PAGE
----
At a loss...

Discussion in 'Health & Wellness' started by Pepper, Jan 26, 2021.

  1. SalteyLove

    SalteyLove Well-Known Member

    Jun 18, 2011
    New England
    Just for reference because I was curious, here is the Black Gold label. It super hot (27% protein) so even when cut with oats, you could see hoof over growth or other high protein issues.
     

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  2. goathiker

    goathiker I'm watching you Staff Member Supporting Member

    The half and half mixture is 19% protein and 7% fat. That is not balanced well for a ruminant.
     
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  3. Pepper

    Pepper Member

    35
    Aug 22, 2020
    CO
    Thank you @SalteyLove and @goathiker. This feed issue has been so confusing. If I can't get the split peas, is the rest of the ingredients out of balance @goathiker? What would I add to balance?
     
    MadHouse likes this.
  4. goathiker

    goathiker I'm watching you Staff Member Supporting Member

    I fed this mixture without the peas for years. I was always happy with it. Then a feed mill moved in that offered field peas. I was happy to add them because they have an enzyme that is particularly good for pregnancy.
    Now that I've moved away from that area, I just buy 2 lb bags of split peas from the grocery store on each shopping trip and add whatever I have in the next mix.
    The beauty of it is that they are used to everything in the mix. If you run out you can feed oats or barley for a couple days without harm.
    Whole boss is so much better for them than byproduct pellets though.
    I don't buy whole barley because it wears the teeth and kids can't chew it but. I do whole non GMO foods wherever possible.
     
  5. goathiker

    goathiker I'm watching you Staff Member Supporting Member

    Then there was my friend in Barbados. She fed the oats and barley mixture and gave a spoonful of split peas on each dish. She was very happy with the progress her does made. The boss was replaced with coconut.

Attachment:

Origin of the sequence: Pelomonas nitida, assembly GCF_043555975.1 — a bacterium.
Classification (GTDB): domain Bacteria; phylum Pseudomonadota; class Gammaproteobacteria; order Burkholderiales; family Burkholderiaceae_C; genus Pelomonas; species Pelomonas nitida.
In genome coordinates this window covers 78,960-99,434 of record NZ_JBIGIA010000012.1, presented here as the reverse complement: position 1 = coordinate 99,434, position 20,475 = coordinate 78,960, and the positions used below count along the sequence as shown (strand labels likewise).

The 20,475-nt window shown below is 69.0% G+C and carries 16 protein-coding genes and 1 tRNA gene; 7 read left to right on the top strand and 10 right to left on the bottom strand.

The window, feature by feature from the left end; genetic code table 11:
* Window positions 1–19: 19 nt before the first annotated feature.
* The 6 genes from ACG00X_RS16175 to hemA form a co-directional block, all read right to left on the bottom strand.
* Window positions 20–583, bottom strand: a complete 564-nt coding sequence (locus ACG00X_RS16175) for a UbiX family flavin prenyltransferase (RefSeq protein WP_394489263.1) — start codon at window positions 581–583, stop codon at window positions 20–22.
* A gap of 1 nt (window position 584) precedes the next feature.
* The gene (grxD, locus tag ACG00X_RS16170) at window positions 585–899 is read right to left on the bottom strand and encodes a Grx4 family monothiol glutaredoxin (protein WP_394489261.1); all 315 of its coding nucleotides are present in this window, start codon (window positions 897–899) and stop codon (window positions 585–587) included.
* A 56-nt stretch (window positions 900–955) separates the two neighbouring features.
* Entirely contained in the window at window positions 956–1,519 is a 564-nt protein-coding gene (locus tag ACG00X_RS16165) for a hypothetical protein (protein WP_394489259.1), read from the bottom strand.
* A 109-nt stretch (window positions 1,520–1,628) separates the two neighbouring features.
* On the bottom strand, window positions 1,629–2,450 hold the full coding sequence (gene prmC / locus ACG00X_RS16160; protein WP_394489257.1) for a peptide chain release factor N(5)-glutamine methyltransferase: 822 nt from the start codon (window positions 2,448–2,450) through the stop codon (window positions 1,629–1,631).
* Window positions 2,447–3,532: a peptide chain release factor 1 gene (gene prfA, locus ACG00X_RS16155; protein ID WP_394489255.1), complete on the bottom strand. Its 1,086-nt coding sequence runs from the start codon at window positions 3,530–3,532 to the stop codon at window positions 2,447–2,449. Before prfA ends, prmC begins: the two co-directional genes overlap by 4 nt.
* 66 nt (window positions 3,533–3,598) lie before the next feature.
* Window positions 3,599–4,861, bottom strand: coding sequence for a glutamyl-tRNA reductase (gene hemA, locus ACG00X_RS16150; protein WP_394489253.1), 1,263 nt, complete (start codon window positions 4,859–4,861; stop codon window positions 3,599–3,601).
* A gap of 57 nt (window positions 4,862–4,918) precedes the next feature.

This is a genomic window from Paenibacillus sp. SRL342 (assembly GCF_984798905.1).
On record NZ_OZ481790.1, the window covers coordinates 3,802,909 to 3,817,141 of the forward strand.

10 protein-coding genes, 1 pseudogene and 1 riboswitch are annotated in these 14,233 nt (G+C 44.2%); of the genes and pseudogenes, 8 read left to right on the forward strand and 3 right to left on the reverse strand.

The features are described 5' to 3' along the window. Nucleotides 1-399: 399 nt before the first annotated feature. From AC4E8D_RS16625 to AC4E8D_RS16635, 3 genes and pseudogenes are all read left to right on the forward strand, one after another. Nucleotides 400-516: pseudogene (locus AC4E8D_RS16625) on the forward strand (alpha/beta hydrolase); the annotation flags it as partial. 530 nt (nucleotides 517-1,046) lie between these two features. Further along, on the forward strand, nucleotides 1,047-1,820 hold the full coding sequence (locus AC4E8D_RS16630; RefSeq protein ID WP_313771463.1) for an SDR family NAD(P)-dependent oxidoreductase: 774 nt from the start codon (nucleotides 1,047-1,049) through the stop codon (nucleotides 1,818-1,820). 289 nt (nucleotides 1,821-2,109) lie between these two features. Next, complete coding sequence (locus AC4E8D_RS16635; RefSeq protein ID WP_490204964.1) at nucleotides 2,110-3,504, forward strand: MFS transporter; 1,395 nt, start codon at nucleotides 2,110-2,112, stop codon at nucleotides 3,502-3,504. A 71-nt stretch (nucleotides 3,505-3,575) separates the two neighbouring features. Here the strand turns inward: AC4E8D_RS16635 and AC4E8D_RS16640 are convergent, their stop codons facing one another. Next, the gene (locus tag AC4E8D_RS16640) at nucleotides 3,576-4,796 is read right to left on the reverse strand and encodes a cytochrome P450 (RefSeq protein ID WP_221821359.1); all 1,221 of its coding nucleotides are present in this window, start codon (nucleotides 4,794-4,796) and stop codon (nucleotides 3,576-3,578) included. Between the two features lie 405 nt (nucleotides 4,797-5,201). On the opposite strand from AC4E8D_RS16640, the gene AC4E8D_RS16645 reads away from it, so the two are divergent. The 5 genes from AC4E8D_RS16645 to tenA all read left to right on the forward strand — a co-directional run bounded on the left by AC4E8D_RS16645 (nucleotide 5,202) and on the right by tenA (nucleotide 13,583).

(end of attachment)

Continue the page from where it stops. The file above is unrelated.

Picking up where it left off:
6. Pepper

    Pepper Member

    35
    Aug 22, 2020
    CO
    Thank you! We are definitely a work in progress here. Great info
     
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  7. HMNS

    HMNS Well-Known Member

    202
    Jul 15, 2019
    Brown County, Ohio

    Very Interesting. I haven't heard of feeding coconut (guessing she's using whole Coconut Meat). I use Coconut Oil quite a bit for us 'humans' and the dogs get some one their food, haven't given any to the goats but, maybe it would be good for them..?
     
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  8. goathiker

    goathiker I'm watching you Staff Member Supporting Member

    It would in moderation, just like any other animal.

    There are many ways to feed. I've talked to people who feed boiled barley and native roots, (Africa) plants that are basically tubes of water, (Pakistan) and many many more. Goats are very adaptable when chemicals and waste products are eliminated from their diet.
     
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  9. MadHouse

    MadHouse Well-Known Member

    How is your doe doing, @Pepper ?
     
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  10. Tanya

    Tanya Well-Known Member

    I agree about goats adapting. I have seen goats thrive on nothing more than tumbleweed.
     
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  11. Pepper

    Pepper Member

    35
    Aug 22, 2020
    CO
    Hi,

    She's doing well thank you!! I did a copper bolus, wormed and so far anemia is clearing up very well. Lesson learned too.... don't rely on fecals. I think I'll get a microscope
     
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  12. Pepper

    Pepper Member

    35
    Aug 22, 2020
    CO
    Love this. If I think of all the chemicals we're exposed to and what it does ... I can imagine our critters...
     
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  13. MadHouse

    MadHouse Well-Known Member

    So good to hear!:great:
     
  14. mariella

    mariella Well-Known Member

    Feb 23, 2017
    Prague Oklahoma
    Does your sweet feed have corn in it? Goats don't digest corn well and it can build up in their rumen causing indigestion, bloating, and fermented rumens.
     
    MadHouse likes this.